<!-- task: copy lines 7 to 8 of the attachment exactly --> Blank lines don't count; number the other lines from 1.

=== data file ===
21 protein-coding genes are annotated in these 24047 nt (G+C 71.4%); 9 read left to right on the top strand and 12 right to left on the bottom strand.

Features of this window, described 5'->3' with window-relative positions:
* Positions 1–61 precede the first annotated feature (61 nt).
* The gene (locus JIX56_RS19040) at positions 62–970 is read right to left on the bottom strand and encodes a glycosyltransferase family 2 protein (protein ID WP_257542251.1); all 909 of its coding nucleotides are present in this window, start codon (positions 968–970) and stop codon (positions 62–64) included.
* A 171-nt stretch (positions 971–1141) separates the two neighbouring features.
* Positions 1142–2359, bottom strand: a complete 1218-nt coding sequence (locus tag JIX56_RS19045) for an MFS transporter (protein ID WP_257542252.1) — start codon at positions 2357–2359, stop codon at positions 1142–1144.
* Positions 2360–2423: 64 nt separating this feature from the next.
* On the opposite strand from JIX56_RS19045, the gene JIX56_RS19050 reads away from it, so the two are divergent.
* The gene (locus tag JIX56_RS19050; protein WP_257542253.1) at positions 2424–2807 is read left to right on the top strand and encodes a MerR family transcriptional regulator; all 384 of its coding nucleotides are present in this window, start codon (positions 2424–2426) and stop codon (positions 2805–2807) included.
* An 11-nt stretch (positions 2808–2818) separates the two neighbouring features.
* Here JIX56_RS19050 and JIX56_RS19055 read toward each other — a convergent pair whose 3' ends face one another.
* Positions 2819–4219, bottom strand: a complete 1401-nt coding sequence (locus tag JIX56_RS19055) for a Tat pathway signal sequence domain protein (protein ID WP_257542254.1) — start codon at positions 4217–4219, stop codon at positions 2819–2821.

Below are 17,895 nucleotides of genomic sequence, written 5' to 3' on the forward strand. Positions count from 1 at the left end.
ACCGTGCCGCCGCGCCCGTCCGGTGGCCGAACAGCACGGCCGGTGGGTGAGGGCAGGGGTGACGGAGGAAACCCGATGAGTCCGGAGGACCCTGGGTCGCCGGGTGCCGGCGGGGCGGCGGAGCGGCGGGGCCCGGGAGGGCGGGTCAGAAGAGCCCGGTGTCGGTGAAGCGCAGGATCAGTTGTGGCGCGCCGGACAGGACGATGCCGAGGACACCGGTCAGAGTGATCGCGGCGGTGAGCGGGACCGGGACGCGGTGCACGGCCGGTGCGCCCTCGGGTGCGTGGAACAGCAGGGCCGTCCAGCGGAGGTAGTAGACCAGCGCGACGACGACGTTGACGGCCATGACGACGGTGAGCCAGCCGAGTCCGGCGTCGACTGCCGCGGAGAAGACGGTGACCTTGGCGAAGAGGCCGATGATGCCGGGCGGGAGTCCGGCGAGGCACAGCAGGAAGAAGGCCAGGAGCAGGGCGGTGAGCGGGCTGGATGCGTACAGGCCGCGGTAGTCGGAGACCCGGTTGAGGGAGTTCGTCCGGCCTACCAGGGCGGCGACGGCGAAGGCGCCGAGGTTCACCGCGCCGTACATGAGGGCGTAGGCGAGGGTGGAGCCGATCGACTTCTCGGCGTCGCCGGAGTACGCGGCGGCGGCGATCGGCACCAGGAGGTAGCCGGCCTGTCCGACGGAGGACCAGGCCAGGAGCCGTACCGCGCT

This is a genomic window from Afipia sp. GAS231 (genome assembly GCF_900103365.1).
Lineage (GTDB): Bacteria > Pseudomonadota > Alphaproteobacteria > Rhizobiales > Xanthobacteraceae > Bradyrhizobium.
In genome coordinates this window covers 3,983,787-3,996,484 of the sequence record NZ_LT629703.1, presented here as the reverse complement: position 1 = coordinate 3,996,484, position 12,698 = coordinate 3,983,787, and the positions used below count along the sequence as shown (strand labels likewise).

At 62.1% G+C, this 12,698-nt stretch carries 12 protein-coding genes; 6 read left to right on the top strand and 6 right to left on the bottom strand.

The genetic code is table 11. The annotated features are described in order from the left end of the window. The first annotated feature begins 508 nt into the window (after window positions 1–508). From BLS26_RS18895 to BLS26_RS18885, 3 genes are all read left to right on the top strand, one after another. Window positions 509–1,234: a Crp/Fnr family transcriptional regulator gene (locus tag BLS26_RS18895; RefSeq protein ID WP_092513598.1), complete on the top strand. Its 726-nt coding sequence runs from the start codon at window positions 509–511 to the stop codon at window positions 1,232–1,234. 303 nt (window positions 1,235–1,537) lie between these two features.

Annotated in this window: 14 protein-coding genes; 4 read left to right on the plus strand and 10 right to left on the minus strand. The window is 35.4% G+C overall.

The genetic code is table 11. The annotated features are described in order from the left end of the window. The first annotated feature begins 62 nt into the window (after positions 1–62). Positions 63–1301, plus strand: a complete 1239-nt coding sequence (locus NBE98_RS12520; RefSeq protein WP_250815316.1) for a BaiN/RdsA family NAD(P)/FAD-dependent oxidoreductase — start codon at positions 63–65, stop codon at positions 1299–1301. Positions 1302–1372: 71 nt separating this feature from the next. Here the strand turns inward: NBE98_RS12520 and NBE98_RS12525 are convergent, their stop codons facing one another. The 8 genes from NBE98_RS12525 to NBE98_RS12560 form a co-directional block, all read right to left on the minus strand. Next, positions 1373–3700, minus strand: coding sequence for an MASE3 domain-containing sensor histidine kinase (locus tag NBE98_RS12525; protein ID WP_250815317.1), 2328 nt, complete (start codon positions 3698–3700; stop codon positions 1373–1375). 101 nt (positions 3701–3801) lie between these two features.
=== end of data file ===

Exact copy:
* Positions 2360–2423: 64 nt separating this feature from the next.
* On the opposite strand from JIX56_RS19045, the gene JIX56_RS19050 reads away from it, so the two are divergent.